The detrimental effects of a lack of vitamin B12 were the subject of a case study that was recently published in the journal of the American Society for Clinical Laboratory Science.
The patient, a Caucasian male aged 56 who had been in good condition up until that point, came to the hospital with progressively worsening neuropathy and a deteriorating mental status over the course of many months.
Neuropathy is the term used to describe the condition that arises when the nerves in the extremities of the body, such as the hands, feet, and arms, get injured. A lack of vitamin B12 can lead to this serious problem.
According to the case report, the patient initially developed “numbness of his fingertips and the balls of his feet,” and he started to lose motor control of his hands, which manifested as dropping objects or flinging them as he tried to pick them up. Eventually, the patient was able to recover from his symptoms and return to normal functioning.
As the symptoms progressed, he had short-term memory loss and a slowdown of cognitive function, and he had problems with visual tracking that were severe enough to interfere with his ability to drive a car. In addition, driving a car became increasingly difficult for him.
It was determined that a lack of vitamin B12 was the cause of the patient’s clinical symptoms and laboratory findings, which led to the diagnosis of “psychomotor regression.”
The breakdown of cognitive functions as well as physical movement is what’s meant by the term “psychomotor regression.”
After that, the patient was given a series of intramuscular injections of B12, which led to a “rapid remission” of the related neurological symptoms.
After a period of two months, his B12 level had returned to normal in the follow-up examinations.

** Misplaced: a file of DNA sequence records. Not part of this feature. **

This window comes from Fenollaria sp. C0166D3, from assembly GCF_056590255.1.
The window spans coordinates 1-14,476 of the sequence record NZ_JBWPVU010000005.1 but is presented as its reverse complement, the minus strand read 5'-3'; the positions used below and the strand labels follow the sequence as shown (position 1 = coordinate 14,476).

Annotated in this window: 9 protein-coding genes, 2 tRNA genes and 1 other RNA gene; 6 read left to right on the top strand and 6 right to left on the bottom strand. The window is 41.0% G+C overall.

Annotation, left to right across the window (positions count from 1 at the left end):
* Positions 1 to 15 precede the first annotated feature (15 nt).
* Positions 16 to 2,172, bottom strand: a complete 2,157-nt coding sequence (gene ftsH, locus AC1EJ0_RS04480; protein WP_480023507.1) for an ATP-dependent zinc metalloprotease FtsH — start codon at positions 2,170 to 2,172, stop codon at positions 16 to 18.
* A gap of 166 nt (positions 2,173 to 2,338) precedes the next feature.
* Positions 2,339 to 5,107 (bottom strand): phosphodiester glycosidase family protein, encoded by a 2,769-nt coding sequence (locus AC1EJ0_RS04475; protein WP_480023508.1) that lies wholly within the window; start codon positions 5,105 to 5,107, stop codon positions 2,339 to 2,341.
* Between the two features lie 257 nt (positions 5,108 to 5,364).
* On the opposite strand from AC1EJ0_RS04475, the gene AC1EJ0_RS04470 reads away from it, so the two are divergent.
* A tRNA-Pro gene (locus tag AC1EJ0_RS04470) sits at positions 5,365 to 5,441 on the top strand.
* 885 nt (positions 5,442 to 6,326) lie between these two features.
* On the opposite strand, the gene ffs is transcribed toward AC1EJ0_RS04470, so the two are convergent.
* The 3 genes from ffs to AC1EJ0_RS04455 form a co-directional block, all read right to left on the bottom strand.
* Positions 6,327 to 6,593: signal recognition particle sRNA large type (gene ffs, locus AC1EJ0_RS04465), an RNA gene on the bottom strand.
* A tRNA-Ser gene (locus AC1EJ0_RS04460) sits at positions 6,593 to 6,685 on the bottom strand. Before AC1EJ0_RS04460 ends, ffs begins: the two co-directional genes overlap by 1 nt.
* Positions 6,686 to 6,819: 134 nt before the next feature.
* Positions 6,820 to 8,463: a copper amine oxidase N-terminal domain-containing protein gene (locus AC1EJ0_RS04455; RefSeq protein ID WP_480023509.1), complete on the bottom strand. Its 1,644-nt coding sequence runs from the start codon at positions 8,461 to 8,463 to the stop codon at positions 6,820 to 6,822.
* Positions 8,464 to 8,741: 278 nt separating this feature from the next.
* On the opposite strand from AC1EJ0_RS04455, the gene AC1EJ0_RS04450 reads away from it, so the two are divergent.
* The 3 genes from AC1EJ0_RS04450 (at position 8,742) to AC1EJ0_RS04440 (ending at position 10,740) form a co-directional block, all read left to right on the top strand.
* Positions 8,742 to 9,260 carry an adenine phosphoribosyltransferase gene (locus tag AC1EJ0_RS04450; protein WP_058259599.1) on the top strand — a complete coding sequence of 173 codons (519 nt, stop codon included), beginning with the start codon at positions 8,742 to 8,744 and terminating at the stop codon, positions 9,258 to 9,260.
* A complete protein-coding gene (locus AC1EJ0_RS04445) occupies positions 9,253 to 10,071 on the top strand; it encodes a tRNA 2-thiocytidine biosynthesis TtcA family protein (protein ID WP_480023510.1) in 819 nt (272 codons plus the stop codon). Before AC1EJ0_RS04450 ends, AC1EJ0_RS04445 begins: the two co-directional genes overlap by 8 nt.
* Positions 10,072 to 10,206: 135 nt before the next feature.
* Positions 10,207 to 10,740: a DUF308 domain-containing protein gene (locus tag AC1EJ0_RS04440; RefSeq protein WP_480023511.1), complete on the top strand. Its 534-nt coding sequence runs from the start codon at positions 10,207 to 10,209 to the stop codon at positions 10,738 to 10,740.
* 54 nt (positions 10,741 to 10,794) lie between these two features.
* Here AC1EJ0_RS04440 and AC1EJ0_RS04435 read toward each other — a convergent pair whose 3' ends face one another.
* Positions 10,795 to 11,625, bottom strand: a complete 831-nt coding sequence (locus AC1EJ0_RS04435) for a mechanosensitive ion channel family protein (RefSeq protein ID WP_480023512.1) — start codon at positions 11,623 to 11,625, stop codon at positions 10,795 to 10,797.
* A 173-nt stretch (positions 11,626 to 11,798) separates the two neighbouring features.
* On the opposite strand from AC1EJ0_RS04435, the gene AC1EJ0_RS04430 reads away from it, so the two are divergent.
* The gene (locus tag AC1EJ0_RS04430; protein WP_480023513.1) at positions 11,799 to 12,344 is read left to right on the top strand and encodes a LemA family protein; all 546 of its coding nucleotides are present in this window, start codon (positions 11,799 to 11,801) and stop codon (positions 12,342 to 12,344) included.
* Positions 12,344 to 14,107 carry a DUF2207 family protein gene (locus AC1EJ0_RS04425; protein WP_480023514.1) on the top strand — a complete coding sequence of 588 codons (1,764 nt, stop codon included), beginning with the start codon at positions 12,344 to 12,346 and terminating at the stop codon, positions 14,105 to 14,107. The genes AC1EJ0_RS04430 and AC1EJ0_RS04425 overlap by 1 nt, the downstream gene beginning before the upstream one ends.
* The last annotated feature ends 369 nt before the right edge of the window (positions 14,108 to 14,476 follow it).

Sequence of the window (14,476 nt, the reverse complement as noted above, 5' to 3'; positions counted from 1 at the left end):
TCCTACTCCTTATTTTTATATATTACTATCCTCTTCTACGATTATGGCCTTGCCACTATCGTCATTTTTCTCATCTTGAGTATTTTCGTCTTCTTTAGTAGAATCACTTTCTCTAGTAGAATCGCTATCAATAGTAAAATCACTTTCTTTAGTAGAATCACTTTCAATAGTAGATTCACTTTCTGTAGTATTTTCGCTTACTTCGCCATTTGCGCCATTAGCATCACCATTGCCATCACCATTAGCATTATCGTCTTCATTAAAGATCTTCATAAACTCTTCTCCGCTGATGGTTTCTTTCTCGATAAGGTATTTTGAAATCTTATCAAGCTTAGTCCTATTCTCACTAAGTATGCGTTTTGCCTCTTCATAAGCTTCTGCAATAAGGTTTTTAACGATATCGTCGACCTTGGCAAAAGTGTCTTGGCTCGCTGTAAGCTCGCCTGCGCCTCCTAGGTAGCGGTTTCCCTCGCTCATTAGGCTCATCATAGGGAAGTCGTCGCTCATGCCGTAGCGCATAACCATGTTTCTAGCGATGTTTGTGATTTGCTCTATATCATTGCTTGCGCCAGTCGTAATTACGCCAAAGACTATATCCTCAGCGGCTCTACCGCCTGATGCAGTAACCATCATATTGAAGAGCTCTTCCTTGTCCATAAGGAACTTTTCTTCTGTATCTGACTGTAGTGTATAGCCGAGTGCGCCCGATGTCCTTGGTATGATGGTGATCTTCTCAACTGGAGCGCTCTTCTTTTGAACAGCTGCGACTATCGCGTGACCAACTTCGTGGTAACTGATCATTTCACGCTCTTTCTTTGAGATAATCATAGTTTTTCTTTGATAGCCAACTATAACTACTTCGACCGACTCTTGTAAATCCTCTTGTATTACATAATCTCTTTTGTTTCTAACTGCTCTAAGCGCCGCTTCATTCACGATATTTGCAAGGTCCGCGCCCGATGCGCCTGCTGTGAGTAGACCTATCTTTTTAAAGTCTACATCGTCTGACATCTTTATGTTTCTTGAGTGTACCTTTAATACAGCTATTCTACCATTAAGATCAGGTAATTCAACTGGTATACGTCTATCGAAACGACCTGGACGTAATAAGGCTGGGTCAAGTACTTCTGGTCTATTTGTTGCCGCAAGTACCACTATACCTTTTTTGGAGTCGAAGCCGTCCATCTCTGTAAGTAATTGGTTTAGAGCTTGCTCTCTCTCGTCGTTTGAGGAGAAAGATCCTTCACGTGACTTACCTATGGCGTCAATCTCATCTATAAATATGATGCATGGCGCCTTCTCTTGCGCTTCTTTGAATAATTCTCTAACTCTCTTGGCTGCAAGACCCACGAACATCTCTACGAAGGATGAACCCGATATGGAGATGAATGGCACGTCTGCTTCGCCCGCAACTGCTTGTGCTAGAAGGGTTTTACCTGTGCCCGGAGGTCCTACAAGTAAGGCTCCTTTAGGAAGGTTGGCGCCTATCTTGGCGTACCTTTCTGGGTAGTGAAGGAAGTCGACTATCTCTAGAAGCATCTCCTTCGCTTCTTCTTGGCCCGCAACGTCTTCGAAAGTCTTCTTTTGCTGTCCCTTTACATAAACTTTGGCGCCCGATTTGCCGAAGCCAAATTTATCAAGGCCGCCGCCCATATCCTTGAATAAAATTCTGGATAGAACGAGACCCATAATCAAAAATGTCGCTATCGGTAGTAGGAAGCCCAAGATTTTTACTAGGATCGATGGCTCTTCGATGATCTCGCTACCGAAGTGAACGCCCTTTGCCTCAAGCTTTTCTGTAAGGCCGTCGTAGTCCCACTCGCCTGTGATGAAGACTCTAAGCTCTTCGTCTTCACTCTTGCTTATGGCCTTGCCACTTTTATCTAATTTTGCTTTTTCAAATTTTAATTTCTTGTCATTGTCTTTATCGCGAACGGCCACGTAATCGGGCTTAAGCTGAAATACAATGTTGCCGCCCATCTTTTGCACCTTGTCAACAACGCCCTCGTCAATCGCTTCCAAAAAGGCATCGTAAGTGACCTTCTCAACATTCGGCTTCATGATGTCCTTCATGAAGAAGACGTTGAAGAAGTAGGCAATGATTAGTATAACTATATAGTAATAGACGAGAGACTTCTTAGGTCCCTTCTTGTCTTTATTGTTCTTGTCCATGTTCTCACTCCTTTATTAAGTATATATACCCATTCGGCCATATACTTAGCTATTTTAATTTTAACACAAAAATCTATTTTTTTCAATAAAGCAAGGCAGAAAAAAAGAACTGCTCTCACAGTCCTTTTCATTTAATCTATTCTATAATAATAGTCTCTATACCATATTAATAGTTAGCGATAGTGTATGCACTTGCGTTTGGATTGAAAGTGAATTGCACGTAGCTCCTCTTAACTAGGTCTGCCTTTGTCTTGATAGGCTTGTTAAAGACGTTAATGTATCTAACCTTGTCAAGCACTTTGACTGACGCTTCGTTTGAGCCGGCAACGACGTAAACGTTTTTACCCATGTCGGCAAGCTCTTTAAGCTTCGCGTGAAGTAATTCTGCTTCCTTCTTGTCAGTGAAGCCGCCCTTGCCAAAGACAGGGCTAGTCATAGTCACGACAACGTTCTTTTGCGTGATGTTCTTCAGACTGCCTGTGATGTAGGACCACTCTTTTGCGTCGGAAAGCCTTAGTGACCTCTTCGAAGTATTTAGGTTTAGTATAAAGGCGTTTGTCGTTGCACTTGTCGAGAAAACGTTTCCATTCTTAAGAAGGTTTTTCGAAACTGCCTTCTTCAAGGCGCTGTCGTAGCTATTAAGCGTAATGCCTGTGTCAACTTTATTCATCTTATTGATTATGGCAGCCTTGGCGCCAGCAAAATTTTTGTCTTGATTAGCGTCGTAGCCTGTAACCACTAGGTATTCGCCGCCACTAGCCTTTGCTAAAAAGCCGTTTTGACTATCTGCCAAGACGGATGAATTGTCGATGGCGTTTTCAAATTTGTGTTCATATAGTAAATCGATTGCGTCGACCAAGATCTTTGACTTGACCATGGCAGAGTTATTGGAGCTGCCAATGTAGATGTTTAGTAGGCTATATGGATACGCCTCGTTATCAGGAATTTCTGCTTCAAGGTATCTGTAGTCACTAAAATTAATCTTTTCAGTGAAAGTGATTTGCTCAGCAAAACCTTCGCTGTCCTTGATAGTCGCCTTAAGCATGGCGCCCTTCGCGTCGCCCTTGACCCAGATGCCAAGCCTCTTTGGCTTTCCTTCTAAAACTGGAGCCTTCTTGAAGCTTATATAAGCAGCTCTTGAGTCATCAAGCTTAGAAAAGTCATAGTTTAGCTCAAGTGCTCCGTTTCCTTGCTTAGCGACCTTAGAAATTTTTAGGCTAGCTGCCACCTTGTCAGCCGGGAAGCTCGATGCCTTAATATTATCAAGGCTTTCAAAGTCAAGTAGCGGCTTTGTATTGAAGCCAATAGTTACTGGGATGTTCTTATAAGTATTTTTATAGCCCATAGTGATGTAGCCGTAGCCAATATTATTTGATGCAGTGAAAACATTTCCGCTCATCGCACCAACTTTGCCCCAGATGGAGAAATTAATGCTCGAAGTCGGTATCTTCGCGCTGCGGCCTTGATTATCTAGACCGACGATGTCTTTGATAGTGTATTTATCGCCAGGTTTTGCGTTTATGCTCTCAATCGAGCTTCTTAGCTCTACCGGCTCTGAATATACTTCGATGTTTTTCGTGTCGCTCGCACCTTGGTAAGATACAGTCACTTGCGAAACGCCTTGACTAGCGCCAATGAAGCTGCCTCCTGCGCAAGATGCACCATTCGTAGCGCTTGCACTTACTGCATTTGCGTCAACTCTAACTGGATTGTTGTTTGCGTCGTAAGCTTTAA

The authors of the case study made the following observation in response to the patient’s report: “Diagnosis of B12 insufficiency can be problematic due to the fact that symptoms may be ambiguous and laboratory test findings may be inconclusive.”
They stated that the patient’s clinical profile as well as his or her reaction to treatment indicated that B12 insufficiency was the cause of the patient’s deterioration.
“To our great relief, the B12 treatment completely restored even the most severe of his neurological symptoms; nevertheless, we recognize that this outcome is not guaranteed in all cases.”
They went on to say that “because the cause of the shortage is unknown, he will need to get B12 supplementation for an indeterminate amount of time.”
What are the reasons for a B12 deficiency?
In the United Kingdom, pernicious anemia is the condition that results most frequently from a lack of vitamin B12.
It is an autoimmune disorder, which means that your immune system destroys the cells in your stomach that create the intrinsic factor, which is a protein that is required to absorb vitamin B12. This results in pernicious anemia.
If a person’s diet does not provide them with an adequate amount of vitamin B12, they may be at risk for developing a vitamin B12 deficiency.
Due to a lack of B12 in his diet, he experienced a decline in his short-term memory as well as a slowdown of his cognitive function. (Photograph courtesy of Getty Images)
According to the National Health Service (NHS), a diet that consists of meat, fish, and dairy products often supplies enough vitamin B12, however individuals who do not consistently consume these items can develop a vitamin B12 deficiency.
How is a lack of vitamin B12 remedied?
The diagnosis of the root cause of vitamin B12 insufficiency is necessary in order to properly treat the illness.
The vast majority of patients are amenable to straightforward treatment in the form of injections or tablets designed to replenish the vitamins they have lost.
There are two different kinds of injections for vitamin B12:
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